Tired of losing that hour of sleep every year on the second Sunday of March? That nightmare may finally be coming to an end, as the U.S. Senate has unanimously passed a bill for making Daylight Saving Time (DST) permanent across the nation, a step toward ending the long-time ritual of advancing clocks by one hour in the springtime as a means of securing extra evening daylight. The Sunshine Protection bill, as it’s called, now needs to pass the House, and assuming that it succeeds and the President doesn’t veto it, we can all celebrate the end to changing the clocks twice a year.
“Springing forward and falling back year after year only creates unnecessary confusion while harming Americans’ health and our economy,” Democratic Sen. Ron Wyden, a co-sponsor of the bill, said last year. “Making Daylight Saving permanent would give folks an hour back of sunshine during the winter months when we need it most.”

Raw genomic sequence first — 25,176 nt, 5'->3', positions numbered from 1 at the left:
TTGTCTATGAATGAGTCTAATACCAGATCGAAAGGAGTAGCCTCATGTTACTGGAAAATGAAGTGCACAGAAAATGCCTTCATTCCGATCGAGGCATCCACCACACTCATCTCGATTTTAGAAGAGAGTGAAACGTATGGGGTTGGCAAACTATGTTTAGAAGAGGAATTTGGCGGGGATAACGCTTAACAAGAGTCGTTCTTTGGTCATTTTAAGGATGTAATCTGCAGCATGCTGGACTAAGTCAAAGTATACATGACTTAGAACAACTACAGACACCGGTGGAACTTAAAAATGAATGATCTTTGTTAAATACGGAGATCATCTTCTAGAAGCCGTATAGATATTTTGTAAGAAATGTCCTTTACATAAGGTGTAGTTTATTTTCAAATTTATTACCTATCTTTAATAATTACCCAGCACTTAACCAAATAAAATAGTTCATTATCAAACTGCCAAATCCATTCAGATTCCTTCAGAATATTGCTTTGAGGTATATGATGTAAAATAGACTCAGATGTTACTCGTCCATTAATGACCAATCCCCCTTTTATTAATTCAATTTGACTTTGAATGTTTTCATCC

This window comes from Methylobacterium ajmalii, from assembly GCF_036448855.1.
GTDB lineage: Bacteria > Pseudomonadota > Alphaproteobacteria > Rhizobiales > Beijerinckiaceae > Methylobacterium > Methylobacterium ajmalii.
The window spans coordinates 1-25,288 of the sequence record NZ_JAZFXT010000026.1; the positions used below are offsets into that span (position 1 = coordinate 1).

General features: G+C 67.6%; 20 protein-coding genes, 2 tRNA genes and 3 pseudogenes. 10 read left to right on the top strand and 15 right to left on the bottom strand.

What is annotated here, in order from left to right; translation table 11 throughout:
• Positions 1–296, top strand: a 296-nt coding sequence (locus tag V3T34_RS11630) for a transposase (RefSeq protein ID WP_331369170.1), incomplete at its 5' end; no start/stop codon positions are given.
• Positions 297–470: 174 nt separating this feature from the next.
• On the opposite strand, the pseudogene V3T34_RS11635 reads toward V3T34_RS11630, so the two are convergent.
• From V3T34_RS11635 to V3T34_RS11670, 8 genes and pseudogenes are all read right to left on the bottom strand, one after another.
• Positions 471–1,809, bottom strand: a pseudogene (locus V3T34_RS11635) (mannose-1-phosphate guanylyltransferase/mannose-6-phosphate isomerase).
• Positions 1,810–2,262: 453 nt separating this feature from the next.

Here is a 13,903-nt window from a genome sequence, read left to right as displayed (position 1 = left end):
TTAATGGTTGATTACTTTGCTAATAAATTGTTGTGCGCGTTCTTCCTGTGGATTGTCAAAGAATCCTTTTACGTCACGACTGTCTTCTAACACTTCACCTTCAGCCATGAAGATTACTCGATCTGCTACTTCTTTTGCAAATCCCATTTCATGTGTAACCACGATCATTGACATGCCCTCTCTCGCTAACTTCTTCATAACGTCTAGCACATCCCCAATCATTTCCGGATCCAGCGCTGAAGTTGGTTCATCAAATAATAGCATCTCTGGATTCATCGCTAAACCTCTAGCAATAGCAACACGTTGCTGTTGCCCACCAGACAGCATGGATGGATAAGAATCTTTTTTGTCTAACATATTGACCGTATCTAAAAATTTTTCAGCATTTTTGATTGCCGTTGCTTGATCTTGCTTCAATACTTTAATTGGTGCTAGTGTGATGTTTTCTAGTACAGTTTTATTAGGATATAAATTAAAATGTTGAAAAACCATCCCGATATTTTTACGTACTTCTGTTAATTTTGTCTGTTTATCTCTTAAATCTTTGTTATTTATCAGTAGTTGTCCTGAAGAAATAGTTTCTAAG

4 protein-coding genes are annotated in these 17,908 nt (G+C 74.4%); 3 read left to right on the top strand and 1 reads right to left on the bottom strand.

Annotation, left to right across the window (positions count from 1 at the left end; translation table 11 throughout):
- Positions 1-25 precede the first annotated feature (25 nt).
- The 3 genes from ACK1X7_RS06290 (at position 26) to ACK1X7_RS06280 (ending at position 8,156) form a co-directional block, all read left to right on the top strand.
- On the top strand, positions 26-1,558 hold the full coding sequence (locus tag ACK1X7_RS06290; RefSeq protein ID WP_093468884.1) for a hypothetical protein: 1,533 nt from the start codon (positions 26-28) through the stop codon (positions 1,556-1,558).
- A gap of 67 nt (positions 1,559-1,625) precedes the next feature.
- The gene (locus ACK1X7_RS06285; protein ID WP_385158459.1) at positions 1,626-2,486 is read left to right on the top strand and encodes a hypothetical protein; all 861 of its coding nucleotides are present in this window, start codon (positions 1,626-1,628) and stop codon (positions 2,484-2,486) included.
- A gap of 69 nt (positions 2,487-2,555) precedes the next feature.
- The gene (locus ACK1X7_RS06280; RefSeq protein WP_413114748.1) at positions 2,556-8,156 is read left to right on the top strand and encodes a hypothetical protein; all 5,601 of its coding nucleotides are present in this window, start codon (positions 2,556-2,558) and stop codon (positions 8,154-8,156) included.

BREAKING—a bill to make Daylight Savings permanent just passed the US Senate by **Unanimous Consent** (S.623: Sunshine Protection Act, as amended to make Daylight Saving Time permanent). It only needs to now pass the House before going to Biden’s desk!— Eric Feigl-Ding (@DrEricDing) March 15, 2022
Senate Unanimously Passes Bill to Make Daylight Saving Time Permanent (CNET)
- The Sunshine Protection Act still has to face a vote in the House, but if eventually passed would mean an end to changing the clocks twice a year — and a potential end to depressing early afternoon darkness during winter.
- Rubio said Tuesday that permanent Daylight Saving Time will help prevent pedestrian accidents, reduce crime and decrease seasonal depression and childhood obesity.
- The bill delays the implementation of permanent DST until November 2023 to give time to airlines and railways to adjust their schedules.